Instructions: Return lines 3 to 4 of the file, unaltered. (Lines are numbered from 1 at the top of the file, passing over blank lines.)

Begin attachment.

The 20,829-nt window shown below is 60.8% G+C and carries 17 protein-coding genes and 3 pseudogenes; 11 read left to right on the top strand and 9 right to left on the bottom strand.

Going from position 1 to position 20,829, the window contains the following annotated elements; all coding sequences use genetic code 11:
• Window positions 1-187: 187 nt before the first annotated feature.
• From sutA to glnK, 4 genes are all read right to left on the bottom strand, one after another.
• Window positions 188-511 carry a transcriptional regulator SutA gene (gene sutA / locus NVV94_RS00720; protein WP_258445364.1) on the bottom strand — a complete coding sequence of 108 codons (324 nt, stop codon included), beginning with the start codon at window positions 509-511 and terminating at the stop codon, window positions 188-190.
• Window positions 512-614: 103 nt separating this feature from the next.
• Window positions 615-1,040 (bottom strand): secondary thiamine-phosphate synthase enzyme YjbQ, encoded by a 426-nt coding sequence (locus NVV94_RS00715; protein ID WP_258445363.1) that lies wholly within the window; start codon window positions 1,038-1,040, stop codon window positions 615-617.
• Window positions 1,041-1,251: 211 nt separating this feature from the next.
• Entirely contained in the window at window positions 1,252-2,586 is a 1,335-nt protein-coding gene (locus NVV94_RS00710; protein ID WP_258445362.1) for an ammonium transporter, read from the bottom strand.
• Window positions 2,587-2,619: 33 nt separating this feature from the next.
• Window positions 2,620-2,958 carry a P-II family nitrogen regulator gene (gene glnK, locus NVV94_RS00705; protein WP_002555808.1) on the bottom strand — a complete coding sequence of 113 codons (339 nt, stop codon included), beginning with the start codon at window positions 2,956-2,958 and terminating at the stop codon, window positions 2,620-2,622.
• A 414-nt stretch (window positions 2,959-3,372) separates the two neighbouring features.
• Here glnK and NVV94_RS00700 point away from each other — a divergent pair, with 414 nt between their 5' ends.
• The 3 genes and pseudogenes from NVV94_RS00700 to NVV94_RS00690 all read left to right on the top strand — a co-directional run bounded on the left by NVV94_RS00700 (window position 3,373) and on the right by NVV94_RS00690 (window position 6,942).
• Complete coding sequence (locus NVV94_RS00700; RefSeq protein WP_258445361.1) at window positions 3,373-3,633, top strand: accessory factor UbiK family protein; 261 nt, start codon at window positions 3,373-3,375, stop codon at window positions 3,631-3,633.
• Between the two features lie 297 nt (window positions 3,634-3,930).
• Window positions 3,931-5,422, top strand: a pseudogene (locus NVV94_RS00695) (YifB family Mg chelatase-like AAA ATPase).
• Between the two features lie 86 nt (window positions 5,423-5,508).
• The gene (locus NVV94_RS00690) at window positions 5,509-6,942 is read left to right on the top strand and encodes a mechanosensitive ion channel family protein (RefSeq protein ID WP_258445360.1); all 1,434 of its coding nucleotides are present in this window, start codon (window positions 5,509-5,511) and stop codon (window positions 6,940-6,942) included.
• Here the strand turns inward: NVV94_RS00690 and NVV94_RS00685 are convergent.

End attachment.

• Window positions 1-187: 187 nt before the first annotated feature.
• From sutA to glnK, 4 genes are all read right to left on the bottom strand, one after another.